Com­mon painkillers ‘in­crease heart fail­ure risk’

Malta Independent - - HEALTH -

Tak­ing a com­mon kind of painkiller is linked to an in­creased risk of heart fail­ure, a study sug­gests.

Non-steroidal anti-in­flam­ma­tory drugs, such as ibupro­fen and naproxen and di­clofenac, are com­monly used to treat pain and in­flam­ma­tion.

The Bri­tish Med­i­cal Jour­nal study looked at 10 mil­lion peo­ple, aged 77 on aver­age, who took the drugs. UK experts said the find­ings had lit­tle rel­e­vance for most un­der-65s but were a pos­si­ble con­cern for el­derly pa­tients.

The study an­a­lysed data for the 10 mil­lion users - who were from the UK, the Nether­lands, Italy and Ger­many - and com­pared them with peo­ple who did not take the drugs.

The re­searchers, from Univer­sity of Mi­lano-Bic­occa in Italy, found tak­ing NSAIDs in­creased the risk of being taken to hospi­tal with heart fail­ure by 19%.

Since most peo­ple in the study were older - and those on NSAIDs were, in gen­eral, in poorer health UK experts said the find­ings had very lit­tle rel­e­vance for most un­der-65s but may be a con­cern for el­derly pa­tients.

The Bri­tish Heart Foun­da­tion said pa­tients should be on the low­est dose pos­si­ble of NSAIDs for the short­est pos­si­ble time.

Prof Peter Weiss­berg, med­i­cal di­rec­tor at the BHF, said: “This large ob­ser­va­tional study re­in­forces pre­vi­ous re­search show­ing that some NSAIDs, a group of drugs com­monly taken by pa­tients with joint prob­lems, in­crease the risk of de­vel­op­ing heart fail­ure.

“It has been known for some years now that such drugs need to be used with cau­tion in pa­tients with, or at high risk of, heart dis­ease.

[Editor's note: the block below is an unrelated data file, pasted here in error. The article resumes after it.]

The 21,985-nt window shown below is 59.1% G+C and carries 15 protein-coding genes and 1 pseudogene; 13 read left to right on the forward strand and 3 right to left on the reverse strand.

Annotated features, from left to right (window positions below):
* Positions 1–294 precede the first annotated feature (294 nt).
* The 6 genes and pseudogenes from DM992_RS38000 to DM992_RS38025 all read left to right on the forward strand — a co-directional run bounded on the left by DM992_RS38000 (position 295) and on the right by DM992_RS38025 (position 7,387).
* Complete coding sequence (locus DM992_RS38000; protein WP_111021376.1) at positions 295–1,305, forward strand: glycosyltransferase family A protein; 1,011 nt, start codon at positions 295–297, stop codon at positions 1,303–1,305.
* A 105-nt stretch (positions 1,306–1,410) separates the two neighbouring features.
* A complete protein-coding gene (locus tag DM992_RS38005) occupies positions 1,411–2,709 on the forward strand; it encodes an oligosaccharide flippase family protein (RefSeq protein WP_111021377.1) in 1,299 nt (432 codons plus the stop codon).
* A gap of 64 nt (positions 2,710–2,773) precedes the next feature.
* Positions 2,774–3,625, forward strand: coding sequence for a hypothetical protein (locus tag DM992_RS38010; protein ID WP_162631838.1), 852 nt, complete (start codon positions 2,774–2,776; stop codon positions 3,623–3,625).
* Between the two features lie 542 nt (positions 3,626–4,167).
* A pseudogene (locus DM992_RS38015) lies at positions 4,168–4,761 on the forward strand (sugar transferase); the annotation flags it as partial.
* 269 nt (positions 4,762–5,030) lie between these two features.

“This ap­plies mostly to those who take them on a daily ba­sis rather than only oc­ca­sion­ally.

“Since heart and joint prob­lems of­ten co­ex­ist, par­tic­u­larly in the el­derly, this study serves as a re­minder to doc­tors to con­sider care­fully how they pre­scribe NSAIDs, and to pa­tients that they should only take the low­est ef­fec­tive dose for the short­est pos­si­ble time.

“They should dis­cuss their treat­ment with their GP if they have any con­cerns.”

He­len Wil­liams, con­sul­tant phar­ma­cist for car­dio­vas­cu­lar dis­ease at the Royal Phar­ma­ceu­ti­cal So­ci­ety, said that the fo­cus needed to be on older pa­tients with con­di­tions or dis­eases that might put them at in­creased risk of heart fail­ure any­way.

“Hyper­ten­sion, di­a­betes, maybe kid­ney prob­lems - it’s in those pa­tients when we add these drugs on top that there might be a small in­crease in their risk,” she said.

Stephen Evans, pro­fes­sor of phar­ma­coepi­demi­ol­ogy at the London School of Hy­giene and Trop­i­cal Medicine, said: “The con­se­quence is that it is of very lit­tle rel­e­vance to most peo­ple be­low age 65 tak­ing painkillers, but in the very el­derly, say, above 80, that the ef­fects are of more rel­e­vance.”

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